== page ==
William S. Hart Union High School District officials discussed new testing standards for seventh- to 12th-grade students mandated by the state within two years at the district board meeting Wednesday.
“Even if students test well, they’re behind. They need to speak well, be creative, that makes an effective worker. We’re operating on a very low level and we need to get to a point where they can analyze,” said Michele Krantz, principal of Rancho Pico Junior High School, during a presentation to the board.
The new testing standard, Computer Adaptive Testing (CAT), will be implemented by fall 2014, and state assessments will begin in 2015, said Vicki Engbrecht, Hart district assistant superintendent for educational services.
Major changes include providing all schools in the district with wireless access and altering teaching to reflect communication, collaboration, creativity and critical thinking skills, Krantz said.
Unlike current STAR tests, CAT will not be entirely multiple choice and will be administered online, requiring students to answer Internet based questions, such as evaluating YouTube videos or analyzing two arguments and selecting the best one, Engbrecht said.
This is because tests will be available within weeks, unlike the current three to six month waiting period, Engbrecht said. Tests will also vary student-to-student, providing easier questions when students get an answer wrong and difficult ones when they get an answer right, regardless of their grade level.
The new standards reflect a growing trend, Engbrecht said.
“The United States continues to fall behind other countries and more students are attending school — we need this,” she said. “But few countries teach as many students as the U.S. does, such as those cognitively impaired and non-English speakers, and we need to take that into consideration.”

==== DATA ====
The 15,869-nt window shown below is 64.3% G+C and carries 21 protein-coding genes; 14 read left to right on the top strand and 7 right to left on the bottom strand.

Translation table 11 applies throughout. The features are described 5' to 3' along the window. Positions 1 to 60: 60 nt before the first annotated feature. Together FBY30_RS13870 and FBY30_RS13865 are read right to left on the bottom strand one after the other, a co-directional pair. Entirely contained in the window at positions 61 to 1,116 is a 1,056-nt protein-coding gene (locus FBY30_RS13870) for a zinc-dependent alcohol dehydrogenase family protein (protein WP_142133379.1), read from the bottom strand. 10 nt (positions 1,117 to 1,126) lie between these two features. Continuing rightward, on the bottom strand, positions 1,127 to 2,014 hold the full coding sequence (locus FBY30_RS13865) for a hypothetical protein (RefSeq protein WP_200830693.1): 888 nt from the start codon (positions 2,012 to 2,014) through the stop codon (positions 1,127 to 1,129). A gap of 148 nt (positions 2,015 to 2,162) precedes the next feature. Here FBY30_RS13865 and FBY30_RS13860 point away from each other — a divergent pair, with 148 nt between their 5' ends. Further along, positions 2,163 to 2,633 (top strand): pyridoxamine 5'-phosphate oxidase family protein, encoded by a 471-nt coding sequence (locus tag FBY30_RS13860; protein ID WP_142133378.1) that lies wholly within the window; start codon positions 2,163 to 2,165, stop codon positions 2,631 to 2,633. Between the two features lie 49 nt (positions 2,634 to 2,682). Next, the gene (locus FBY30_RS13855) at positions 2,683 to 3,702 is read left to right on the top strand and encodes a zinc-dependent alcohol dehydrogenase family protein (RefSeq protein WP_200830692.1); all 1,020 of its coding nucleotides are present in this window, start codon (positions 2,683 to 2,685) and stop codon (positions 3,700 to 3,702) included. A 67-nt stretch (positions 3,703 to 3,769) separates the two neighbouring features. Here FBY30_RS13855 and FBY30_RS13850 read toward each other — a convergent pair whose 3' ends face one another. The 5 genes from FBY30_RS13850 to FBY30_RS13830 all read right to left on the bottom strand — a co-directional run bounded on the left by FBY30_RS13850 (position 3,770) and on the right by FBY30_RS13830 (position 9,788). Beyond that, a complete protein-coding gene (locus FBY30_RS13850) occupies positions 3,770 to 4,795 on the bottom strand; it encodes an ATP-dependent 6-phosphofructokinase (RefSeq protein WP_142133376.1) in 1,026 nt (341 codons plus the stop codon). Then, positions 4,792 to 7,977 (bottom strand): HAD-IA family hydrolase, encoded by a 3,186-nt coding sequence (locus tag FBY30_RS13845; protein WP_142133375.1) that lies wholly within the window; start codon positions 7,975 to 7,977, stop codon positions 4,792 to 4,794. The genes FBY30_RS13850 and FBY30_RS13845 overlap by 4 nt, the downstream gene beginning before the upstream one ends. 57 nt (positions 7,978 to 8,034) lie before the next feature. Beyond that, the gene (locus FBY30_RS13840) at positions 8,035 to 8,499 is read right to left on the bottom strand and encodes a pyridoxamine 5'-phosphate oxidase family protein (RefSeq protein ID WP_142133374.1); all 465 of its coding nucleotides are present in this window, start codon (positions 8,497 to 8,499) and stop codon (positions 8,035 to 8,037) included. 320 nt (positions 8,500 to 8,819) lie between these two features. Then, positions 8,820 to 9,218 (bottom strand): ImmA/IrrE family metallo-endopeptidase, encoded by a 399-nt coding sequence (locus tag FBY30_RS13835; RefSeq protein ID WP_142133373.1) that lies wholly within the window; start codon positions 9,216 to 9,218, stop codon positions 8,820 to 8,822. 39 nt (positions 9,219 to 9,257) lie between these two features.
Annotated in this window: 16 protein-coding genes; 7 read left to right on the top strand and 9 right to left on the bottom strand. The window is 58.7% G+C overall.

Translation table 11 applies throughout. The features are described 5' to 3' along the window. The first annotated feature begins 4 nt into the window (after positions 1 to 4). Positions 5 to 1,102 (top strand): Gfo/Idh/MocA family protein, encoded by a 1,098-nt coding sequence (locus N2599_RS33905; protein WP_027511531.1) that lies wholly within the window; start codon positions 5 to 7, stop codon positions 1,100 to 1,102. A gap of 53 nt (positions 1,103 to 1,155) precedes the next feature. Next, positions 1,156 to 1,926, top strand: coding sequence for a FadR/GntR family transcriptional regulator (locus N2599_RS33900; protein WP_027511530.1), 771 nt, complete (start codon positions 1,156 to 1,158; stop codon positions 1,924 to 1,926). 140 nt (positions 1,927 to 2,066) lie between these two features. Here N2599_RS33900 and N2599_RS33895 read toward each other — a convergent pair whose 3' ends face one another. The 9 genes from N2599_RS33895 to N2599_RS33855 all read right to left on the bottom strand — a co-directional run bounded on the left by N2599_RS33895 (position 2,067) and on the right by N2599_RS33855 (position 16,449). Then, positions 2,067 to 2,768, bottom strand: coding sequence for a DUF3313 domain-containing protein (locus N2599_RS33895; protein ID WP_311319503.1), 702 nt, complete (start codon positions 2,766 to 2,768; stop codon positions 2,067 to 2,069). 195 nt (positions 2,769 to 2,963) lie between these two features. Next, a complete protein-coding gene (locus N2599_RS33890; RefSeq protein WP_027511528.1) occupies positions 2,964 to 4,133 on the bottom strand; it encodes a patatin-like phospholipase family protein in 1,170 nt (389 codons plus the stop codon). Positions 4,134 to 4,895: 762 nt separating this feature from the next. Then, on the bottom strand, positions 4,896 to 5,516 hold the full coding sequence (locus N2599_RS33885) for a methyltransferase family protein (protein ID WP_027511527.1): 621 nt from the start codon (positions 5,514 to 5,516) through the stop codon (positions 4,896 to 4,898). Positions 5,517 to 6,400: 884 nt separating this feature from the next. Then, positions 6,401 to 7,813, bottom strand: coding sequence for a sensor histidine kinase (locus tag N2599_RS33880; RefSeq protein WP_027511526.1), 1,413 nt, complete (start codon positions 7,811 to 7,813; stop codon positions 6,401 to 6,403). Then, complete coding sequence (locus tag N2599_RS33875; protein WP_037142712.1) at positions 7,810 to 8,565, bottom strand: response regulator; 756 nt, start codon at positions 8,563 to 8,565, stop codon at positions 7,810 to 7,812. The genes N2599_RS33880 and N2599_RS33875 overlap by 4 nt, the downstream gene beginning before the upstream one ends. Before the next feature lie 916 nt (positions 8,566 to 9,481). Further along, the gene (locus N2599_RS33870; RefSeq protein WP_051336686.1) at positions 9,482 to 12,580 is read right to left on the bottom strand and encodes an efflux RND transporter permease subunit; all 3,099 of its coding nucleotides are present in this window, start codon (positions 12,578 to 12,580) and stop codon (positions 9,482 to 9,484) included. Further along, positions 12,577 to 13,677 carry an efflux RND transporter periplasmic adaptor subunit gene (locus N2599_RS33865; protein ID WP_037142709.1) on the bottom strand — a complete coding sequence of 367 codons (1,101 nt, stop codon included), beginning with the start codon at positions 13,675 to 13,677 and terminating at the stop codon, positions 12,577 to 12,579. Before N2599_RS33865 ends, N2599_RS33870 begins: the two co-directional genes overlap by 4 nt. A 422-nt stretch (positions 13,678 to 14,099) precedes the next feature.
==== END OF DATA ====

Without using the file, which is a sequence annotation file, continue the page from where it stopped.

How this will affect students already in school was heavily debated, especially since West Ranch High School is the only school to have participated in a pilot program thus far, Engbrecht said.
“This will be way different for students, but everyone will be on the same level,” Engbrecht said. “An eleventh grader taking the test will be compared to other eleventh graders taking it for the first time.”
During the summer, and continuing through the 2013/14 school year, access points will be installed in high school and alternative school classrooms with a completion goal of 2014/15, Krantz said.
Krantz presentation broke down the cost of providing wireless Internet as follows:
Wire classrooms and buildings $690,000
Install Cisco Access Points $770,000
Install Cisco Switches $1,400,000
Total cost = $2,860,000.00
With the majority of the money from the reserve fund for capital projects, Engbrecht said.
“Our dream is to implement a one on one initiative where every student in the district would have a device,” Krantz added.
But for now the district plans on adopting a BYOD (bring your own device) policy.
The board will be updated on teacher training and see sample test questions in four to six weeks.